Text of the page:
Quick overview about Lebanon’s economy (slide 1)
The 1975-90 Lebanese civil war seriously damaged Lebanon's economic infrastructure, cut national output by half, and had major consequences for Lebanon's position as a Middle Eastern entrepot and banking hub. After the war, the central government regained its ability to collect taxes and control over key port and government facilities. As a result, GDP per capita expanded 353% in the 1990s. The Lebanese economy is a typical open economy with a large banking sector equivalent to more than 2.5 times its economic sector and providing an important support to aggregate demand. Lebanon's liberal economy is based on competition and private ownership. Services and banking sectors predominate, representing 70% of the country's gross national product. Agriculture constitutes 10% and the industrial sector constitutes the remaining 20%. (Slide 2)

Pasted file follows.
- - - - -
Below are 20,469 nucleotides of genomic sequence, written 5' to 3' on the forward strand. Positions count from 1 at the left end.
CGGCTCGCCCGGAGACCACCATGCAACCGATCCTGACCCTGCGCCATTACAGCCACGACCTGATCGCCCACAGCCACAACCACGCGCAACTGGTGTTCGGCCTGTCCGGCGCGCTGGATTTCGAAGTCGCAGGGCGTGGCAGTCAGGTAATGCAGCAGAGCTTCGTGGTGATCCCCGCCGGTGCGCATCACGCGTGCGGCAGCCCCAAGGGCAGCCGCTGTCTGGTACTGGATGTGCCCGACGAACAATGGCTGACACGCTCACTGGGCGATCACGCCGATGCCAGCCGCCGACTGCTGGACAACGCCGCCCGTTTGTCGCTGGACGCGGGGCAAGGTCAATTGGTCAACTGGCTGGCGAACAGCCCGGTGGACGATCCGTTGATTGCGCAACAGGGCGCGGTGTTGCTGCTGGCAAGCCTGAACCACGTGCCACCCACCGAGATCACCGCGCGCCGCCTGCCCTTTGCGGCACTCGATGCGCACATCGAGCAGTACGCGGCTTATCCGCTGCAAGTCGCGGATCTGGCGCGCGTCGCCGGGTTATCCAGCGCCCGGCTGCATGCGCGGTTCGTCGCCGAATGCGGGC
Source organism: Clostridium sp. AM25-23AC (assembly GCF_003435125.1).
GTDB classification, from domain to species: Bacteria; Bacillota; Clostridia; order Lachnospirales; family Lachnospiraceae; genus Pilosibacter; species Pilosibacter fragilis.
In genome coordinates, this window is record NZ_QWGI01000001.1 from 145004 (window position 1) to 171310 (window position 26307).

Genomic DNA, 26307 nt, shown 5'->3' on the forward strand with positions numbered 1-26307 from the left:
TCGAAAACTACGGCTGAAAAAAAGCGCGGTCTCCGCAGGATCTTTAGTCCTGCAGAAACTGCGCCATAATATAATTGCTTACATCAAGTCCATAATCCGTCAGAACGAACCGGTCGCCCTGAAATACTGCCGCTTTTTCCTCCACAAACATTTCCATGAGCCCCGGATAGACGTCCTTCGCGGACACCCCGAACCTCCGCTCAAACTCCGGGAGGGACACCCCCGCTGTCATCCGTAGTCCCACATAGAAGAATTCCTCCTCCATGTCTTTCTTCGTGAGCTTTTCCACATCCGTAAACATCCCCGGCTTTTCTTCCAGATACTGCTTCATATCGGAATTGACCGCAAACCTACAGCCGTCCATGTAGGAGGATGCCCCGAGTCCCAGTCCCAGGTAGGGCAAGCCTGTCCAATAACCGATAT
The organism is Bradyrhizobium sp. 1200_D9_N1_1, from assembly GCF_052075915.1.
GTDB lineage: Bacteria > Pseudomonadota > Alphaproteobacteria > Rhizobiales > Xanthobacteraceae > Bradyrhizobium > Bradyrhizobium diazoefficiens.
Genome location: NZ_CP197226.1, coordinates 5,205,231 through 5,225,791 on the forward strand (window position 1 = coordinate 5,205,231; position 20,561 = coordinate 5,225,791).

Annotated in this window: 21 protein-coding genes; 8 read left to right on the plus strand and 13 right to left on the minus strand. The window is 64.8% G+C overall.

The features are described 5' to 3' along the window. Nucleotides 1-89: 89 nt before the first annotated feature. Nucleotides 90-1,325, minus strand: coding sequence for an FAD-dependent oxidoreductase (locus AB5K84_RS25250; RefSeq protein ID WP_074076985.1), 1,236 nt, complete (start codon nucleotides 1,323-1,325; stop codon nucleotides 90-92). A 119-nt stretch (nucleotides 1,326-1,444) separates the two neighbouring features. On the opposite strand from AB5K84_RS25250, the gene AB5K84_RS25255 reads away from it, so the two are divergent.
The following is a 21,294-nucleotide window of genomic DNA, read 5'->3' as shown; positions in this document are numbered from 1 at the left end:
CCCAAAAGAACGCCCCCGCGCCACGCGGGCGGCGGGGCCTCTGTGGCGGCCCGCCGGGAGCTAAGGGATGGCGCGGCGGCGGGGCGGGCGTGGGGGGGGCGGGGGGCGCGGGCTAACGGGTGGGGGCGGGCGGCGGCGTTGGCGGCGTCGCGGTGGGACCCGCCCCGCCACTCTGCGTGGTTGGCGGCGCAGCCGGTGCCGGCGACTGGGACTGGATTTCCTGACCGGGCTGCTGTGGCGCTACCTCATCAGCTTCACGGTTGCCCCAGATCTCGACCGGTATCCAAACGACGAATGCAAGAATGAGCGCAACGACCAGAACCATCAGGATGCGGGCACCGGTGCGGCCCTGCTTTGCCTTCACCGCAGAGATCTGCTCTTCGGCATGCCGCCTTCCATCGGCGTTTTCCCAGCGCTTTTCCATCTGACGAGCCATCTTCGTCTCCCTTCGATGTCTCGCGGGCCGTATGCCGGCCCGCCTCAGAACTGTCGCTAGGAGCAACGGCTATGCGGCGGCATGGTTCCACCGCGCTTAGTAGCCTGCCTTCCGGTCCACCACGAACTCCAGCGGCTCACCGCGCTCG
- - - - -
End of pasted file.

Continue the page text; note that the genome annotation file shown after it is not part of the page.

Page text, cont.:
As we see here the chart represents Lebanon GDP, through drawing we note that gross domestic product (GDP) in Lebanon getting better from year to year due to the economic improvement in Lebanon to some extent. GDP reach in 2012 7500 $. (Slide 3)
World Trade Organization (WTO)
The World Trade Organization (WTO) is the only global international organization dealing with the rules of trade between nations. The WTO agreements cover goods, services and intellectual property. They spell out the principles of liberalization, and the permitted exceptions. They include individual countries’ commitments to lower customs tariffs and other trade barriers, All WTO members must undergo periodic scrutiny of their trade policies and practices, each review containing reports by the country concerned and the WTO Secretariat. (Slide 4)
Lebanon requested observer status in November 1998 and began its accession process last year, when the WTO accepted Lebanon’s application of accession. Lebanon stated that it would need $16 billion to join the WTO and it called upon...